• Prepared animal and bird feed manufacturing (ANZSIC Class 2174) (up 32.9% - from $29,600 to $39,300).


TURNOVER

Turnover rose, in current price terms, by $829m to $18,652m for 1999-2000. This represents a 4.6% increase on the $17,823m recorded for 1998-99.

Metal product manufacturing (at 26.6%) is again the largest contributor to total Western Australian manufacturing turnover, as it has been every year since ANZSIC industry data were introduced for 1989-90. Petroleum, coal, chemical and associated product manufacturing (at 20.6%) remained the second largest contributor to Western Australian manufacturing turnover. All other industries were also ranked in the same order as they were in 1998-99.

Seven of the nine manufacturing industry subdivisions recorded an increase in turnover between 1998-99 and 1999-2000, while the other two recorded a decrease. The largest dollar increases between 1998-99 and 1999-2000 were recorded by Petroleum, coal, chemical and associated product manufacturing (up $375m or 10.8%), Food, beverage and tobacco manufacturing (up $295m or 9.2%) and Other manufacturing (up $106m or 17.8%). The same three industry subdivisons recorded the largest percentage increases, but in the order: Other manufacturing (up 17.8% - from $597m to $703m), Petroleum, coal, chemical and associated product manufacturing (up 10.8% - from $3,472m to $3,847m) and Food, beverage and tobacco manufacturing (up 9.2% - from $3,213m to $3,508m).

The two industry subdivisions to record a fall in turnover were Metal product manufacturing (down $70m or 1.4%) and Printing, publishing and recorded media (down $69m or 6.7%).

The industry classes with the largest dollar increases between 1998-99 and 1999-2000 were:
  • Seafood processing (ANZSIC Class 2173) (up $181m or 52.3%);
  • Petroleum refining (ANZSIC Class 2510) (up $163m or 12.0%); and
  • Shipbuilding (ANZSIC Class 2821) (up $147m or 47.5%).

The industry groups (where publishable) with the largest dollar decreases between 1998-99 and 1999-2000 were:
  • Industrial machinery and equipment manufacturing (ANZSIC Group 286) (down $200m or 20.9%);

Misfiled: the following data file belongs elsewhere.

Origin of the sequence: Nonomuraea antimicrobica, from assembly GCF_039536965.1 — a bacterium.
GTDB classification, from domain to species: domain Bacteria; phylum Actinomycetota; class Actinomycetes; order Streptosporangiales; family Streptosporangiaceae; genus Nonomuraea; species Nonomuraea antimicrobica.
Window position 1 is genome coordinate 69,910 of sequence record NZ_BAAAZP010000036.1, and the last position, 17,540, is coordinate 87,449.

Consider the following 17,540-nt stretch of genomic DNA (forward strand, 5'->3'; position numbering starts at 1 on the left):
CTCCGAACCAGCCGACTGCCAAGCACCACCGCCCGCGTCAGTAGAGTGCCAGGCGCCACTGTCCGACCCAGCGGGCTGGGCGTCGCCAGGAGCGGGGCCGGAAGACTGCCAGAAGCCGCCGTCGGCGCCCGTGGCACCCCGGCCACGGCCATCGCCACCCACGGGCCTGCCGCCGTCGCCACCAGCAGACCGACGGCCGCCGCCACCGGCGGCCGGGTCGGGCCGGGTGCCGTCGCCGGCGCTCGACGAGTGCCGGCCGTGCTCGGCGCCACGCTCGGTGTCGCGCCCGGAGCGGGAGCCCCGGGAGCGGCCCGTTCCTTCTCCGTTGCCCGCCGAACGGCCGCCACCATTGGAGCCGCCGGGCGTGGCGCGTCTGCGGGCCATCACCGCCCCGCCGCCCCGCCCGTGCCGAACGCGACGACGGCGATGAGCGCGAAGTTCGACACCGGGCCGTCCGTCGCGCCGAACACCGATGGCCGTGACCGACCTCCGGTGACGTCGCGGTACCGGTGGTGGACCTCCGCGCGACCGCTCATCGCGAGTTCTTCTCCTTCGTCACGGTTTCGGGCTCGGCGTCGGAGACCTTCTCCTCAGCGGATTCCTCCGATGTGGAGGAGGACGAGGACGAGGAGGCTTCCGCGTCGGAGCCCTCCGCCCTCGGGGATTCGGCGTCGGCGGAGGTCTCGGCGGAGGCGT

• Fabricated metal product manufacturing (ANZSIC Group 276) (down $67m or 19.8%); and
  • Printing and services to printing (ANZSIC Group 241) (down $65m or 14.1%).


EXPORTS




For 1999-2000, Western Australian manufacturers directly exported $4,728m of the goods that they produced. This represents a 11.9% increase on the $4,223m recorded for 1998-99. The percentage of total sales and transfers out of goods produced that were exported also increased (from 26.2% for 1998-99 to 27.9% for 1999-2000). There has been an increase of 7.7 percentage points in this proportion since 1994-95 (when the proportion was 20.1%).

Manufacturers' direct exports increased in six industry subdivisions and decreased in the other three between 1998-99 and 1999-2000. The industry subdivisions to record the largest dollar increases in direct exports between 1998-99 and 1999-2000 were Petroleum, coal, chemical and associated product manufacturing (up $178m or 21.6% - from $824m to $1,002m), Machinery and equipment manufacturing (up $166m or 47.3% - from $350m to $516m) and Food, beverage and tobacco manufacturing (up $120m or 22.8% - from $525m to $645m). The industry subdivisions to record the largest percentage increases in direct exports between 1998-1999 and 1999-2000 were Printing, publishing and recorded media (up 78.9% or $4m - from $5m to $9m) and Other manufacturing (up 76.0% or $15m - from $19m to $34m). The industry subdivision to record the largest dollar decrease in direct exports was Wood and paper product manufacturing (down $17m or 14.6% - from $118m to $100m), while the largest percentage decrease was recorded by Non-metallic mineral product manufacturing (down 16.8% or $4m - from $26m to $22m).

Direct exports by establishments employing 100 or more persons increased by $380m (or 13.8%) and for establishments employing 0-49 persons increased by $176m (or 15.3%), but decreased for establishments employing 50-99 persons by $51m (or 16.0%).

Bookmark and Share. Opens in a new window

Commonwealth of Australia 2014

Unless otherwise noted, content on this website is licensed under a Creative Commons Attribution 2.5 Australia Licence together with any terms, conditions and exclusions as set out in the website Copyright notice. For permission to do anything beyond the scope of this licence and copyright terms contact us.